Visits to Japan’s War Memorial Shrine Irk Asian Neighbors

By:  Warren Mass
04/26/2013
       
Visits to Japan’s War Memorial Shrine Irk Asian Neighbors

Visits made by Japanese cabinet members this past weekend to the Yasukuni Shrine in Tokyo proved to be highly controversial.

Visits made by several members of Japanese Prime Minister Shinzo Abe’s cabinet to the Yasukuni Shrine (shown in photo) in Tokyo this past weekend proved to be highly controversial this week, as leaders in other Asian nations criticized the visits because the remains of persons convicted by Allied military tribunals as war criminals are enshrined there.

The Shinto shrine, dedicated to those who lost their lives while serving Japan, lists the names of 2,466,532 men, women, and children who died defending the Japanese Empire from the Boshin War of 1867 through World War II. The controversy stems from the enshrinement at Yasukuni of 1,068 Class-B and Class-C war criminals and 14 Class-A war criminals who were executed and sentenced to death by Allied military tribunals. Since the sole requirement for being enshrined there is to have died in the service of the Empire of Japan, the priesthood that directs the shrine did not exclude anyone based on their conviction for crimes. 

Three Cabinet members, including Deputy Prime Minister Taro Aso, visited the shrine over the weekend, while a group of 168 lawmakers paid their respects there on Tuesday.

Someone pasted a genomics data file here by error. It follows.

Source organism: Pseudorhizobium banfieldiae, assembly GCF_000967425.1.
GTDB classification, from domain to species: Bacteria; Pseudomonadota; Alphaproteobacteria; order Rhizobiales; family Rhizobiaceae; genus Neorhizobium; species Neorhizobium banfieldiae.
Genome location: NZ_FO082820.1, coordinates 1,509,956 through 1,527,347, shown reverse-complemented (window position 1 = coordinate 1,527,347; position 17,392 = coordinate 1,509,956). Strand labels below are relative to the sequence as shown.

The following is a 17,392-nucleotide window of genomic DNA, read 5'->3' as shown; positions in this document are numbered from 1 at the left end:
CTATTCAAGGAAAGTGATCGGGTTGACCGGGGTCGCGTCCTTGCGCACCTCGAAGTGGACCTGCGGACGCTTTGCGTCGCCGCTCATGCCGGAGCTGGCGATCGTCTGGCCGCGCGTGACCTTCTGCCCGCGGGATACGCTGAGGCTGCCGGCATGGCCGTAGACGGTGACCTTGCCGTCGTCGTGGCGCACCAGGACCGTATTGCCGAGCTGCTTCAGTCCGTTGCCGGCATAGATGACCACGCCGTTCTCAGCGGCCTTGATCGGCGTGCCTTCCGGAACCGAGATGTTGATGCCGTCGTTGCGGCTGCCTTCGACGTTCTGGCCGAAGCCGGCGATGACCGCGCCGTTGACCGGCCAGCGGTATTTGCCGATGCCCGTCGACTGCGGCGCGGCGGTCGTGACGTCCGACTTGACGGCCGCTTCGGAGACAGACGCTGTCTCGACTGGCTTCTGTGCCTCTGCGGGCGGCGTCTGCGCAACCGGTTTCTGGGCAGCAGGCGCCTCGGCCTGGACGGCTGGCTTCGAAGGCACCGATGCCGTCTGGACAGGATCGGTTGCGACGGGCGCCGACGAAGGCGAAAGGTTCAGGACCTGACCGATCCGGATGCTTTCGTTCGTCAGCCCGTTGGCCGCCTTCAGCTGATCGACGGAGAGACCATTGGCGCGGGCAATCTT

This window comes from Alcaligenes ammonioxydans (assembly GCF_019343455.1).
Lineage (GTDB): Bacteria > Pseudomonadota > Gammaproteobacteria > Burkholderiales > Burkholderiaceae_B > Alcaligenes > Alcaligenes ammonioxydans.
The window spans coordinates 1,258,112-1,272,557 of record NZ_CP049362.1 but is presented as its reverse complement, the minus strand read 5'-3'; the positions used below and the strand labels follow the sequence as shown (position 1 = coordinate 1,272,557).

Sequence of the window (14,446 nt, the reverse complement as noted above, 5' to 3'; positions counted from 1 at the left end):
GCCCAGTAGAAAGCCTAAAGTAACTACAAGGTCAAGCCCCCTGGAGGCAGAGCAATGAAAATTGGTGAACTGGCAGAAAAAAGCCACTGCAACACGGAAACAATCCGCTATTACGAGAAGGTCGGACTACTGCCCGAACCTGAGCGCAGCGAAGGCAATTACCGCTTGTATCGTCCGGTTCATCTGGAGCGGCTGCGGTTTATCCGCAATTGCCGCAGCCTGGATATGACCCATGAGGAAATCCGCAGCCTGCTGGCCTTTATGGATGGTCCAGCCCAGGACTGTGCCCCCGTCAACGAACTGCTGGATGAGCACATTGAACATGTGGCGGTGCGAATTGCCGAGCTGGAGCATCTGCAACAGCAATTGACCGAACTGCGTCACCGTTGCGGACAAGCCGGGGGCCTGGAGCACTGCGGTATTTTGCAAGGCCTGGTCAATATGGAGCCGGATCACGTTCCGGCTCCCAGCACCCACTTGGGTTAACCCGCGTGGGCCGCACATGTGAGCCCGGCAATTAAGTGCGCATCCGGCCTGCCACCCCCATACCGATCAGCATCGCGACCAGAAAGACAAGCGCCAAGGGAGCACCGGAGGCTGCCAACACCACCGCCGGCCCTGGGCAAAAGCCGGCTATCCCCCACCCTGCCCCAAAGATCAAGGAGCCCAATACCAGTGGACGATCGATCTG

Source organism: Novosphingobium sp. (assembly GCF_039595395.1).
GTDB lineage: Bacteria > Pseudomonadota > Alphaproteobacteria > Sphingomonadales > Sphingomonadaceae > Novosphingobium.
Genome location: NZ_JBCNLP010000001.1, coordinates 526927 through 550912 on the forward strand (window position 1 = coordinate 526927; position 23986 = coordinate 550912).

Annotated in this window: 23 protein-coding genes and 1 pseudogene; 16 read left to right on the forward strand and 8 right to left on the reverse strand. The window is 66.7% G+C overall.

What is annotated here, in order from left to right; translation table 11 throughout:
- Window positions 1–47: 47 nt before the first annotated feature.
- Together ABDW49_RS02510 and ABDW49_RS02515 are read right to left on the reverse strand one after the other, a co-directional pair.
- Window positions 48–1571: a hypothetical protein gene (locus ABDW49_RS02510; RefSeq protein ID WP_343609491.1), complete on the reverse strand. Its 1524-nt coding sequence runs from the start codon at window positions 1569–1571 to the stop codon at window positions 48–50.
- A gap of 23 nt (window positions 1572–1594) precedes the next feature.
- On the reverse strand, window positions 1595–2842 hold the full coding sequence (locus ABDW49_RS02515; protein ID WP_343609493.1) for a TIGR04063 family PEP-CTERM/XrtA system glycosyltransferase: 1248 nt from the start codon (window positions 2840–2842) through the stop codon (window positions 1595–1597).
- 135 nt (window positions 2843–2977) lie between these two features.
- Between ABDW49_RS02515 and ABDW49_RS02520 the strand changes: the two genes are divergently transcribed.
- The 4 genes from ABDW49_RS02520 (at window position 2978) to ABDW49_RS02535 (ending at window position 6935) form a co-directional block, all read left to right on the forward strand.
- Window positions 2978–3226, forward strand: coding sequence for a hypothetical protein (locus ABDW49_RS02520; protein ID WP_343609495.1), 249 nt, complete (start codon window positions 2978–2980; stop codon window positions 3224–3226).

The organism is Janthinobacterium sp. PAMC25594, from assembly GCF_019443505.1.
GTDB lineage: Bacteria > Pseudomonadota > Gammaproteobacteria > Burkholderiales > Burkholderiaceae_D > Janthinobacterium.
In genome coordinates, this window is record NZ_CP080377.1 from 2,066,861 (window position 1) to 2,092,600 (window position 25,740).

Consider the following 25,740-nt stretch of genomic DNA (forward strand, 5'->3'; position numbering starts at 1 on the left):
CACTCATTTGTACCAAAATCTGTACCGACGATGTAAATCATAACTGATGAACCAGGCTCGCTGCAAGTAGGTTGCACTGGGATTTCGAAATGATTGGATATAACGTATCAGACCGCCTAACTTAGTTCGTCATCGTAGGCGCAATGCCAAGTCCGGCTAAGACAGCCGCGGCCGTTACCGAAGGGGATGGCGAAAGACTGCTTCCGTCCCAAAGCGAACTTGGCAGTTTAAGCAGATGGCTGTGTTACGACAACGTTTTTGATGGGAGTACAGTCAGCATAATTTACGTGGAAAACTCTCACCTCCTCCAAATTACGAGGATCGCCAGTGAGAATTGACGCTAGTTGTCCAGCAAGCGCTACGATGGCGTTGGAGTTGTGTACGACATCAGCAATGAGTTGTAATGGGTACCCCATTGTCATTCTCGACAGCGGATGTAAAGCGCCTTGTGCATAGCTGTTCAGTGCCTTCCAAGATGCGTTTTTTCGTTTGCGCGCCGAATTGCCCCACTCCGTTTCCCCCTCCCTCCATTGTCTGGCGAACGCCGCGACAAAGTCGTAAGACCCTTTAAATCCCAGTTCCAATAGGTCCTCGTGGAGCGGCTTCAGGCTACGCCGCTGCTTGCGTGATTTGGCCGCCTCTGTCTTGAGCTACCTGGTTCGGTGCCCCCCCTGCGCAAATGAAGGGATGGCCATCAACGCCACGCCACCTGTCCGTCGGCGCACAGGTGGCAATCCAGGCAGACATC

The visits to the shrine were strongly criticized by spokesmen from China and South Korea, whose Foreign Ministry summoned Japan's Ambassador to South Korea Koro Bessho, reported Japan Times. The objection from Seoul was made in response to a statement from Prime Minister Abe, who said “my ministers will not yield to any kind of intimidation” and are free to “pay respects and worship the precious souls of the war dead.”

Leaders in South Korea and other Asian nations, including China, also took issue with Abe’s assertion that what constitutes “aggression” depends on the point of view of individual countries, as there is no internationally fixed definition, noted the Times.

Seoul’s First Vice Foreign Minister Kim Kyou Hyun told Ambassador Bessho that South Korea “strongly expresses regrets over Japanese government and political leaders’ distorted view of the history and anachronistic words and deeds,” South Korea's Yonhap News Agency reported.

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